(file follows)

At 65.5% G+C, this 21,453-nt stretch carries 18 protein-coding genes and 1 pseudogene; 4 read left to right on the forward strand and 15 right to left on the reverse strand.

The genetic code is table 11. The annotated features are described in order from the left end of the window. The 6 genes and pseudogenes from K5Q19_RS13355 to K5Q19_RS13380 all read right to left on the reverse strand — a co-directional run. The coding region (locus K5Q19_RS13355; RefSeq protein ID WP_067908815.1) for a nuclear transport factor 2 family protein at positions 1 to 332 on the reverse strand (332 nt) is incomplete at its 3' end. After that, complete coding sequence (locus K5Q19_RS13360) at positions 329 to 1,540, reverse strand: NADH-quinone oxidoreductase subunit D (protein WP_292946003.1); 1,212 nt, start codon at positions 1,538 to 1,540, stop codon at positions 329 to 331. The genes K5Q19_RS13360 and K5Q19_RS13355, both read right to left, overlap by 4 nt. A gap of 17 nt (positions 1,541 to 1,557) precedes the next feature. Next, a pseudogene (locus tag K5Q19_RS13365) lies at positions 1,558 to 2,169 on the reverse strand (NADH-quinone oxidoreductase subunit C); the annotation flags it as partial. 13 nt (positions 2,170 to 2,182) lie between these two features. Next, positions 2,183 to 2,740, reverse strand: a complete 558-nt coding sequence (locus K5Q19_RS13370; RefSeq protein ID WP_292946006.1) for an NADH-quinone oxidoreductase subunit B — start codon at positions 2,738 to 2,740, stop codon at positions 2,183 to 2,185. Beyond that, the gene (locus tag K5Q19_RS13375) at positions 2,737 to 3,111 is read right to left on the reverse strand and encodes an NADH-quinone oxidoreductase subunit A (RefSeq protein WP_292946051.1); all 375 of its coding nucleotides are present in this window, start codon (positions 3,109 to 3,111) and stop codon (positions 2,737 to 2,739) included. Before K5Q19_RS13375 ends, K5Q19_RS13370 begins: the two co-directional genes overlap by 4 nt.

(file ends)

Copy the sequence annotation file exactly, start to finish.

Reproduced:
At 65.5% G+C, this 21,453-nt stretch carries 18 protein-coding genes and 1 pseudogene; 4 read left to right on the forward strand and 15 right to left on the reverse strand.

The genetic code is table 11. The annotated features are described in order from the left end of the window. The 6 genes and pseudogenes from K5Q19_RS13355 to K5Q19_RS13380 all read right to left on the reverse strand — a co-directional run. The coding region (locus K5Q19_RS13355; RefSeq protein ID WP_067908815.1) for a nuclear transport factor 2 family protein at positions 1 to 332 on the reverse strand (332 nt) is incomplete at its 3' end. After that, complete coding sequence (locus K5Q19_RS13360) at positions 329 to 1,540, reverse strand: NADH-quinone oxidoreductase subunit D (protein WP_292946003.1); 1,212 nt, start codon at positions 1,538 to 1,540, stop codon at positions 329 to 331. The genes K5Q19_RS13360 and K5Q19_RS13355, both read right to left, overlap by 4 nt. A gap of 17 nt (positions 1,541 to 1,557) precedes the next feature. Next, a pseudogene (locus tag K5Q19_RS13365) lies at positions 1,558 to 2,169 on the reverse strand (NADH-quinone oxidoreductase subunit C); the annotation flags it as partial. 13 nt (positions 2,170 to 2,182) lie between these two features. Next, positions 2,183 to 2,740, reverse strand: a complete 558-nt coding sequence (locus K5Q19_RS13370; RefSeq protein ID WP_292946006.1) for an NADH-quinone oxidoreductase subunit B — start codon at positions 2,738 to 2,740, stop codon at positions 2,183 to 2,185. Beyond that, the gene (locus tag K5Q19_RS13375) at positions 2,737 to 3,111 is read right to left on the reverse strand and encodes an NADH-quinone oxidoreductase subunit A (RefSeq protein WP_292946051.1); all 375 of its coding nucleotides are present in this window, start codon (positions 3,109 to 3,111) and stop codon (positions 2,737 to 2,739) included. Before K5Q19_RS13375 ends, K5Q19_RS13370 begins: the two co-directional genes overlap by 4 nt.